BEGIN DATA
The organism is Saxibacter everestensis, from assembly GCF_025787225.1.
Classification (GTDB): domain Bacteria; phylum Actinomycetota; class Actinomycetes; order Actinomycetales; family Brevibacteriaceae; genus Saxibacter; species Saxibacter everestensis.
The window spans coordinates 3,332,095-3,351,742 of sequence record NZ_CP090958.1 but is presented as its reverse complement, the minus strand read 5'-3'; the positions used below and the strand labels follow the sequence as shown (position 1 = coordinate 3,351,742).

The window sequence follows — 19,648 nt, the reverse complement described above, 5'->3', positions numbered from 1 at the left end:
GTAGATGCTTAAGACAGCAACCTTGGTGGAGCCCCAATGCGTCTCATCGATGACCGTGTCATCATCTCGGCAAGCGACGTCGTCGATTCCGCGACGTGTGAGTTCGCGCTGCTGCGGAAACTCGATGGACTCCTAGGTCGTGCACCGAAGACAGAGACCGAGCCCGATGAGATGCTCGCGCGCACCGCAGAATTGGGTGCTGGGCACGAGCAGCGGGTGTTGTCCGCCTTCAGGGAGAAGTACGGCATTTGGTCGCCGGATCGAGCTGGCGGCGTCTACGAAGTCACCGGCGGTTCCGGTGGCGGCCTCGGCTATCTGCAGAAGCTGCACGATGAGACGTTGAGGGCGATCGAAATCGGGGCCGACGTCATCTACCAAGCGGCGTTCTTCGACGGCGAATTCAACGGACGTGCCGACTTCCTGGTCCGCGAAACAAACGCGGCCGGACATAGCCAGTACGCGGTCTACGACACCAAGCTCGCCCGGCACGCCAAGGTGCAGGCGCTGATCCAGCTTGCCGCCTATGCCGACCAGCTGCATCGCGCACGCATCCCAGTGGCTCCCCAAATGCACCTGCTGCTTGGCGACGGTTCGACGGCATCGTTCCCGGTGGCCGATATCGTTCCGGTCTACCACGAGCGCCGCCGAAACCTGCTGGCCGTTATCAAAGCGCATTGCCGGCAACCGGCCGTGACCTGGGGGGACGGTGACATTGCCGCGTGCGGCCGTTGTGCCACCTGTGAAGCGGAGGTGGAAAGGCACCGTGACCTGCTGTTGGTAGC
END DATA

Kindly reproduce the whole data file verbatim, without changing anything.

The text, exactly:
The organism is Saxibacter everestensis, from assembly GCF_025787225.1.
Classification (GTDB): domain Bacteria; phylum Actinomycetota; class Actinomycetes; order Actinomycetales; family Brevibacteriaceae; genus Saxibacter; species Saxibacter everestensis.
The window spans coordinates 3,332,095-3,351,742 of sequence record NZ_CP090958.1 but is presented as its reverse complement, the minus strand read 5'-3'; the positions used below and the strand labels follow the sequence as shown (position 1 = coordinate 3,351,742).

The window sequence follows — 19,648 nt, the reverse complement described above, 5'->3', positions numbered from 1 at the left end:
GTAGATGCTTAAGACAGCAACCTTGGTGGAGCCCCAATGCGTCTCATCGATGACCGTGTCATCATCTCGGCAAGCGACGTCGTCGATTCCGCGACGTGTGAGTTCGCGCTGCTGCGGAAACTCGATGGACTCCTAGGTCGTGCACCGAAGACAGAGACCGAGCCCGATGAGATGCTCGCGCGCACCGCAGAATTGGGTGCTGGGCACGAGCAGCGGGTGTTGTCCGCCTTCAGGGAGAAGTACGGCATTTGGTCGCCGGATCGAGCTGGCGGCGTCTACGAAGTCACCGGCGGTTCCGGTGGCGGCCTCGGCTATCTGCAGAAGCTGCACGATGAGACGTTGAGGGCGATCGAAATCGGGGCCGACGTCATCTACCAAGCGGCGTTCTTCGACGGCGAATTCAACGGACGTGCCGACTTCCTGGTCCGCGAAACAAACGCGGCCGGACATAGCCAGTACGCGGTCTACGACACCAAGCTCGCCCGGCACGCCAAGGTGCAGGCGCTGATCCAGCTTGCCGCCTATGCCGACCAGCTGCATCGCGCACGCATCCCAGTGGCTCCCCAAATGCACCTGCTGCTTGGCGACGGTTCGACGGCATCGTTCCCGGTGGCCGATATCGTTCCGGTCTACCACGAGCGCCGCCGAAACCTGCTGGCCGTTATCAAAGCGCATTGCCGGCAACCGGCCGTGACCTGGGGGGACGGTGACATTGCCGCGTGCGGCCGTTGTGCCACCTGTGAAGCGGAGGTGGAAAGGCACCGTGACCTGCTGTTGGTAGC